For what I believe to be the first time, ZMN featured two films that were released the year we watched them. It just goes to show that the zombie revolution is not a fad. Dead people wanting to kill you and eat your guts will always be in style.
First up was Infected, starring Michael Madsen and William Forsythe as old army buddies meeting up for a hunting trip as a chance to bond with their adult children. But a blood virus passed from ticks to deer to humans has other plans for the weekend. Zombie plans.
This film’s biggest problem is its disjointed narrative. It opens with a big zombie attack scene and then quickly flashes back to “12 hours earlier” so we can see how we got there. Which is fine, in theory. Why it doesn’t work all that well here is because the back story doesn’t really give us any new information except for character names and relationships. (And it doesn’t even do a great job with the latter. It gets distracting wondering which son belongs to which dad… and is that guy also a son… and whose grandma is that… oh it’s that woman’s… but who is that woman… and who is that other woman one of the guys is trying to hook up with?) You basically spend most of the movie waiting to get back to the place where it started just to get things moving along. When you do a set-up like that, you’re supposed to reveal stuff along the way so when the audience meets the dominatrix ninja we can go, “Oh so that’s why that guy had both arms chopped off and a ball gag in his mouth at the beginning!” (Disclaimer: I made that up.) Then once we finally catch up to the opening scene, there’s a few more minutes of action followed by an epilogue where basically everyone has died off camera. Madsen narrates while his son scavenges and this goes on for so long that it feels like the beginning of a new movie. Really, compared to this ending, Lord of the Rings Part 3 could be praised for its brevity.
Still, the movie is the good kind of bad, elevating it from trash heap to middle of the pack. There’s some fun to be had with characters being psychic by script requirement , gratuitous nudity, as well as characters who seem to react to the film score. Scary music, run! Also, Madsen gets a speech where he growls like Sgt Slaughter and seems to have deluded himself into thinking this will be his Oscar clip. The movie does too, since they show it twice.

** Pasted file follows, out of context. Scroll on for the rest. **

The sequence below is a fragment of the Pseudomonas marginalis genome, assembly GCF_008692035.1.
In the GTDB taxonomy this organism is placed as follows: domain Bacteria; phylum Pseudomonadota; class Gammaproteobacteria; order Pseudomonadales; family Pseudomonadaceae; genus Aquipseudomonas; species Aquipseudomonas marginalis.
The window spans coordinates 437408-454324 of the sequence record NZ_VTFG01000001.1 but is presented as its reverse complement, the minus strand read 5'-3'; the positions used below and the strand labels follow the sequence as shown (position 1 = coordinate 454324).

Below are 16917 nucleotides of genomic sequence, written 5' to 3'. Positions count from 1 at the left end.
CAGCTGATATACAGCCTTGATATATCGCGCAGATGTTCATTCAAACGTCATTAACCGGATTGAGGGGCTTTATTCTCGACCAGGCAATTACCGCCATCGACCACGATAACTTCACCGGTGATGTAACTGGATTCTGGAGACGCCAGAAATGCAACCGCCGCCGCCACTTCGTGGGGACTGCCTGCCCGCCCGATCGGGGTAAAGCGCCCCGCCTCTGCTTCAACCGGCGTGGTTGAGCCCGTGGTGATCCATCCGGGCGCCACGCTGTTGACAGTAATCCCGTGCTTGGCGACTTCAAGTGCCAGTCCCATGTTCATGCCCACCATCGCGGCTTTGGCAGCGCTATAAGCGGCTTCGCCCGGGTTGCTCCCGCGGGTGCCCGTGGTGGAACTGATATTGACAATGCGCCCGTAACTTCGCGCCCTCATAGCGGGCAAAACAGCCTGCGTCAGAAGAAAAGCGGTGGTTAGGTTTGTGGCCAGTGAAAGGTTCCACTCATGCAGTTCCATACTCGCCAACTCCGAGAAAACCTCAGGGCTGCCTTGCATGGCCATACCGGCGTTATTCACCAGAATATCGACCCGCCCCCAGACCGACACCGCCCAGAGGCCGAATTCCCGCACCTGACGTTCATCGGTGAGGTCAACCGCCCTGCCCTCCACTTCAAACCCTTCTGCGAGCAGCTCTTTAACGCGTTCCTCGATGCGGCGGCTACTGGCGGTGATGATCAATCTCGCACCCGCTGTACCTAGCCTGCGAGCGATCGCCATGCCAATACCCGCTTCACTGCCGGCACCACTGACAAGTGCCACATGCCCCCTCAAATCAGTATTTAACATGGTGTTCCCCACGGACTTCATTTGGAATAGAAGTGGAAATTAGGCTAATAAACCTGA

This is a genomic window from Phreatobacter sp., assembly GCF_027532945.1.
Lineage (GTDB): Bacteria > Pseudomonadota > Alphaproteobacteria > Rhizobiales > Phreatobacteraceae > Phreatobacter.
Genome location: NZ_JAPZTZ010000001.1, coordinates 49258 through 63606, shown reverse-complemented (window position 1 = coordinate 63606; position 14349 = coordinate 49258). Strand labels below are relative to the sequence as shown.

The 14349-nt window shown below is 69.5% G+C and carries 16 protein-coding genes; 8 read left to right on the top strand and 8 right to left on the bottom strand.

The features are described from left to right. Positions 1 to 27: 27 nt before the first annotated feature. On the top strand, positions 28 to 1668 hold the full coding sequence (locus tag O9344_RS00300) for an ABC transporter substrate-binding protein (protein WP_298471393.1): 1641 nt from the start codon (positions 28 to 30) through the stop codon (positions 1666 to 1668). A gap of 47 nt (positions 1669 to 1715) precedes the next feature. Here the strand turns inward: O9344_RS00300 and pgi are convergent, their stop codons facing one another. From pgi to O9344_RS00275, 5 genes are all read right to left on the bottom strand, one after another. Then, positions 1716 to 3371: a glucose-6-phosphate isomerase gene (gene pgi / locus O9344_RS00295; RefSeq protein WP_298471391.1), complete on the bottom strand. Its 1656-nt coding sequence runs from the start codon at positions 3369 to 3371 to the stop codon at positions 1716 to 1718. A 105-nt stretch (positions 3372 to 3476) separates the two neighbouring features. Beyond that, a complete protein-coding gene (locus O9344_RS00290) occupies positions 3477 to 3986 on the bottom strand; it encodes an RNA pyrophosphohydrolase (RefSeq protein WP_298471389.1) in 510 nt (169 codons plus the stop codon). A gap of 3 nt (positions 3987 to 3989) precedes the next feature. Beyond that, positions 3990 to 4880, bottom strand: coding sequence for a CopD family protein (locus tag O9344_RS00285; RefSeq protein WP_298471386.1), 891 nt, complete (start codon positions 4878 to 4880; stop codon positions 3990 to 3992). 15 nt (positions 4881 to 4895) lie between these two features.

This is a bad movie for general audiences but if you’re a zombie fan who loves snarking on things, you probably won’t be disappointed. Grade: B-
Next up was Detention of the Dead, which sets itself up as Breakfast Club with Zombies played as a screwball comedy. It gets better as it goes along, but for the first half, it flails and fails at its own premise.
I have written plenty in general about bad comedy and how much I hate it, but in this case I can pinpoint my exact problem with “Detention.” The apocalypse is serious business and any attempt to not play it straight, even in a comedy, is a grave misstep because it requires too great of a disconnect from reality. Simon Pegg deciding what part of his vinyl collection he can fling at the undead lands as a gag because it’s an absurdity drawn from character. A high school kid cracking wise about how his classmates are eating each other rings false because no one would react like that. An apocalyptic comedy works when the characters are funny within the scenario, not when the characters are being funny AT the scenario. Characters in “This is the End” arguing over the rationing of a candy bar- yes. Girl getting upset over blood on her clothes while her teacher is being eaten alive right in front of her- no.
Fortunately, there comes a point in every apocalypse where shit starts to get really real, and once the survivng group of high school cliches starts acting scared and contemplating their own mortality, the film upgrades itself from unwatchable screwball comedy to slightly more watchable zombie movie. It hits all the usual zombie beats: hiding a bite, stay put or run for it?, sacrifice, etc. It’s unoriginal, sure, but at least it’s treating the zombies and the end of the world with the respect they deserve. It’s weird for a comedy to get better when it stops being a comedy, but that’s the case with “Detention.”
I have to add that the best part of the production is that they paid the money for a real soundtrack and have that Golden Zombey pretty well locked up. It seems like they made an apocalypse playlist of alternative/indie songs and then went out and got it. Matt & Kim’s ‘Good Ol Fashioned Nightmare’, a cover of Pixies’ ‘Where is My Mind?’ and ‘George Romero’ by Sprites all contribute to making the music better than the movie deserves.